“Coming back down is like going down Niagara Falls in a barrel…if it were on fire,” Captain Scott Kelly of NASA said of the last leg of his historic mission to the International Space Station.
During his lecture at Trinity University Thursday evening titled “The Sky is Not the Limit – Lessons from a Year in Space,” Kelly mixed laugh-out-loud humor with broad personal insight derived from his unique experience.
The packed crowd at Trinity’s Laurie Auditorium, filled with students and San Antonio residents, was clearly starstruck. Kelly is impressive even by astronaut standards. His last NASA mission made him the U.S. astronaut with the most continuous time ever spent in space. The reasoning behind the extreme duration of his mission was to gather research on the long-term effects of micro-gravity on the human body, all in preparation for an eventual trip to Mars.
His fourth and final trip to the International Space Station lasted a remarkable 340 days. That’s 10,880 sunsets, 143 million miles, and more than 400 individual experiments.
Kelly led his talk with stories of his youth as a bad student from New Jersey, who had so little focus that he applied to the wrong college, but then decided to attend anyway. He performed poorly in college, but discovered stories about the military pilots who became Project Mercury astronauts. Inspired by their achievements, he improved his grades, joined the ROTC, then the U.S. Navy, and ultimately NASA.
Kelly said that without a specific goal, he never would have accomplished anything.
“When I was a kid, you could have put a gun to my head and told me to study, and I still wouldn’t have done anything until I found my own reason to learn and work,” he said.
There was little technical discussion as Kelly chose to focus on his emotional experience during his tenure as an astronaut and the general life lessons he derived from his successes and failures.
He recalled that during his first launch, on the mission that repaired the Hubble Space Telescope, the first sunrise cresting over the surface of the Earth was “like the most brilliant painting of all time. I knew right there and then that it was the most beautiful thing I would ever see.”
As a result of that mission, which gave the most powerful telescope ever built a clear picture of the cosmos, scientists were able to detect and estimate a more accurate count of the total number of stars. They discovered that there are more stars in the observable universe than grains of sand on every beach and desert on Earth.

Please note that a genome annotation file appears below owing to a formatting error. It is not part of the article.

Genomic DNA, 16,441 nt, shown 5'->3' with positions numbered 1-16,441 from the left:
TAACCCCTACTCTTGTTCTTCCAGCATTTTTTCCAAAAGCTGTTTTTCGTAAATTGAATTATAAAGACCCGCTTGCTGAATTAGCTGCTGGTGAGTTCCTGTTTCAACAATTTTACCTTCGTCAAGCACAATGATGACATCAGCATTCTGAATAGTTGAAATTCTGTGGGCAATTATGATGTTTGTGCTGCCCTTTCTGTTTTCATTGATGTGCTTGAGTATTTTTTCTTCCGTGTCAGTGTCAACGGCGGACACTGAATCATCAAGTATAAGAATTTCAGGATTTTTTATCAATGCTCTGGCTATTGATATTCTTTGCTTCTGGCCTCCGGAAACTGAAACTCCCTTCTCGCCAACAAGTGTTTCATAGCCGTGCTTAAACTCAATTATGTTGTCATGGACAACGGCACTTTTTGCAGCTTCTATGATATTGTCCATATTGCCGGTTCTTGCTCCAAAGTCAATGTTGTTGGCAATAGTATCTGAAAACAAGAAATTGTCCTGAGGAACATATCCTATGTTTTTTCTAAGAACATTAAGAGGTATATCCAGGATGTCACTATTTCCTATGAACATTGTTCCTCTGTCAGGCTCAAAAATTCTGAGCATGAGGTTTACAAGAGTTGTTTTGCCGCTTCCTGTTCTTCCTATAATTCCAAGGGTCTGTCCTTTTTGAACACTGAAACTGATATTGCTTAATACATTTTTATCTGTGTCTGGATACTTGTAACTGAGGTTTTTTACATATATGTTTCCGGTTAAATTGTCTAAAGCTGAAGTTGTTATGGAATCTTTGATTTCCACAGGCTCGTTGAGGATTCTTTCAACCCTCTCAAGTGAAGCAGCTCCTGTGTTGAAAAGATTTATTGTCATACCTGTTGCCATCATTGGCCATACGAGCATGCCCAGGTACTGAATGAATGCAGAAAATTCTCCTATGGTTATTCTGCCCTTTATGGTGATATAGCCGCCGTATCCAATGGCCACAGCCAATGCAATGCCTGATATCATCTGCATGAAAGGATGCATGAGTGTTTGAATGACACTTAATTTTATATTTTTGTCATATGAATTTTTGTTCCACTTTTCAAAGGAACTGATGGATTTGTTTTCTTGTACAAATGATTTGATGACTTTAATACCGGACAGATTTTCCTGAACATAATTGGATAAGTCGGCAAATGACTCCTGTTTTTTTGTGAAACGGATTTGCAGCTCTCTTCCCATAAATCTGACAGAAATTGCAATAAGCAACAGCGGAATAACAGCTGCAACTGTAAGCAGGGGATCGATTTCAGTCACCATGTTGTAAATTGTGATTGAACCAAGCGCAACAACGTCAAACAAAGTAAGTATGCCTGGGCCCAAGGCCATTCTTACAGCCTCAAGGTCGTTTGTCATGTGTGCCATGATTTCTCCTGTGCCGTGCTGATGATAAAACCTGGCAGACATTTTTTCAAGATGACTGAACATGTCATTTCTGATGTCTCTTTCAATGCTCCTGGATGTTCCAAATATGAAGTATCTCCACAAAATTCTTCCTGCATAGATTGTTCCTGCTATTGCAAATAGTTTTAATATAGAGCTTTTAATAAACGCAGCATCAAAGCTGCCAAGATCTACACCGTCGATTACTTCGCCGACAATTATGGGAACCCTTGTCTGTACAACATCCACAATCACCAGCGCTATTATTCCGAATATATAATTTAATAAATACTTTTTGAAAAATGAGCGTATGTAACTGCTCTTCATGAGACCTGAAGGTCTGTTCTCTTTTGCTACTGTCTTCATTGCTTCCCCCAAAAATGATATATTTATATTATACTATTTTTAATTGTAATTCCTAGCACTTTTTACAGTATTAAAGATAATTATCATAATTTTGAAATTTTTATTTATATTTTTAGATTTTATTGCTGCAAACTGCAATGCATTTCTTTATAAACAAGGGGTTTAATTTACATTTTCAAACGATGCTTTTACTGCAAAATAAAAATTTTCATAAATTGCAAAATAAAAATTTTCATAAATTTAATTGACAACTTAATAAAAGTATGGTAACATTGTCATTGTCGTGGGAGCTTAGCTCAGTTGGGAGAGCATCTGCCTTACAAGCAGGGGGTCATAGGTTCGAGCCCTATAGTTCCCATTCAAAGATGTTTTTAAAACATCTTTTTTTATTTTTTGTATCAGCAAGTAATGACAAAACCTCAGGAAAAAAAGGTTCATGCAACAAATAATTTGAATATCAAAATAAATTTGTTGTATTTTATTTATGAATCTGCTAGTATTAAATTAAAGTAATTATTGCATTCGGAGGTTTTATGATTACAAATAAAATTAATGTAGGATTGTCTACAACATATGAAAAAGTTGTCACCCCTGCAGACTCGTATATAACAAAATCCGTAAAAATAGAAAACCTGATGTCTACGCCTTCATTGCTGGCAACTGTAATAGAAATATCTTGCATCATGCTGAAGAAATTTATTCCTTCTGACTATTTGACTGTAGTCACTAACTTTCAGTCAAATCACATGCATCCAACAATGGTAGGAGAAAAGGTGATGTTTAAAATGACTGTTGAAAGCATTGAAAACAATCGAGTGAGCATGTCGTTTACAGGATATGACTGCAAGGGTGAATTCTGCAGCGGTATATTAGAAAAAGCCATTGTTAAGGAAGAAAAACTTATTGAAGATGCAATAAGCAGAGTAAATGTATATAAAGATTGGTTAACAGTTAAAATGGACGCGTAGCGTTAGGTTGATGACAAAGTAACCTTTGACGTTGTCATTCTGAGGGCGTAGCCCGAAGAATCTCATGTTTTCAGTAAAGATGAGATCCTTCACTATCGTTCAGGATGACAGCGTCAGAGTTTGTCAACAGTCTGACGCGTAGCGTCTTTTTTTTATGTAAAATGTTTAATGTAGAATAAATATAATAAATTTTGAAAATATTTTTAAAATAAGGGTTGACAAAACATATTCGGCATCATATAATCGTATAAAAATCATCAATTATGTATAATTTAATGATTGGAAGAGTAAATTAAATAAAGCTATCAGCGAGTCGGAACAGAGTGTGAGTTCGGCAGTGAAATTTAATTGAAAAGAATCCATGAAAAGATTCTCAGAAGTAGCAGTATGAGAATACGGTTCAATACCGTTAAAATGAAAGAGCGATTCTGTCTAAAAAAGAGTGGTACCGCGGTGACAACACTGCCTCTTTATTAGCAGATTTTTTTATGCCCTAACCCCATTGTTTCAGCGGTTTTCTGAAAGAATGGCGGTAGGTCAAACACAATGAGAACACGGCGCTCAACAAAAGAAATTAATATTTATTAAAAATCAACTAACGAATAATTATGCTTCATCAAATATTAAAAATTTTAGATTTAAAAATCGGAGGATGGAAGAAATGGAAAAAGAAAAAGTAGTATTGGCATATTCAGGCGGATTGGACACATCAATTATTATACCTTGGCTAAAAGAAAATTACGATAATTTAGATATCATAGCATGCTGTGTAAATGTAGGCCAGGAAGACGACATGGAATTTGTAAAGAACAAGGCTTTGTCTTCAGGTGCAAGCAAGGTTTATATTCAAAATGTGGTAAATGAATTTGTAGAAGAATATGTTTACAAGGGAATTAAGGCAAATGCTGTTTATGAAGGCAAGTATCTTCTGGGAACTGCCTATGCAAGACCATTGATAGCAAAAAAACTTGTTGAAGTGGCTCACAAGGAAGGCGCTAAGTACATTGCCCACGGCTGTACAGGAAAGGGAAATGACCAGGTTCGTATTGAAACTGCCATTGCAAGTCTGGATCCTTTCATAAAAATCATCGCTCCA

The wonder in Kelly’s voice at that discovery and his role in it were clear.
He recounted his laughter after getting trolled online by legendary Apollo 11 astronaut Buzz Aldrin. President Barack Obama tweeted at Kelly, asking if he ever got “freaked out” when he looked out the window. Kelly responded, saying that he only freaked out when the president tweeted at him.
Aldrin, unimpressed, tweeted that Kelly’s achievements seemed easy compared to going to the moon.
— Buzz Aldrin (@TheRealBuzz) August 2, 2015
Additionally, Kelly recounted his fear during a near miss with a satellite on an unavoidable trajectory less than a mile away from the station. He clearly remembered his Russian companions’ nonchalance, happily eating lunch, content with the odds as he scampered to close hatches in the event of a partial collision.
Kelly briefly mentioned his sadness and worry when he heard his sister-in-law U.S. Rep. Gabrielle Giffords, who is married to his astronaut twin brother Mark, was shot in an attempted assassination.
He said several times that he experienced an enhanced feeling of responsibility as he looked at the “thin and vulnerable film of atmosphere” surrounding the Earth and added that he thinks of the environment more often now. One day, when China shut down several of its largest power plants, he recalled being able to see several cities for the first time because of the reduced smog.
“It proved to me how quickly we can clean the planet up – if we really try.”
The key to progress based on Kelly’s experience, he said, consists of four things. From watching his mother apply to the police force to his own achievements in space, he said the first step is setting specific goals. Then, incremental goals are necessary to make constant progress. Next, calculated risks are necessary to find the limits of your ability. Finally, Kelly said to never accept the status quo.
“The thing I learned that sticks with me is that if we can build and operate the international space station, we can do anything,” Kelly said. “If we want to go to Mars, we can do that. We can cure cancer. We can solve any problem on Earth.
“If we choose to take risks and make mistakes, if we choose to do the hard things,” he said, “then the sky is definitely not the limit.”
Correction: A previous version of this article stated that Gabrielle Giffords is senator. She is a member of the U.S. House of Representative.
Top image: NASA Astronaut Scott Kelly shared his story with the Trinity community about his year in space. Photo courtesy of Trinity University.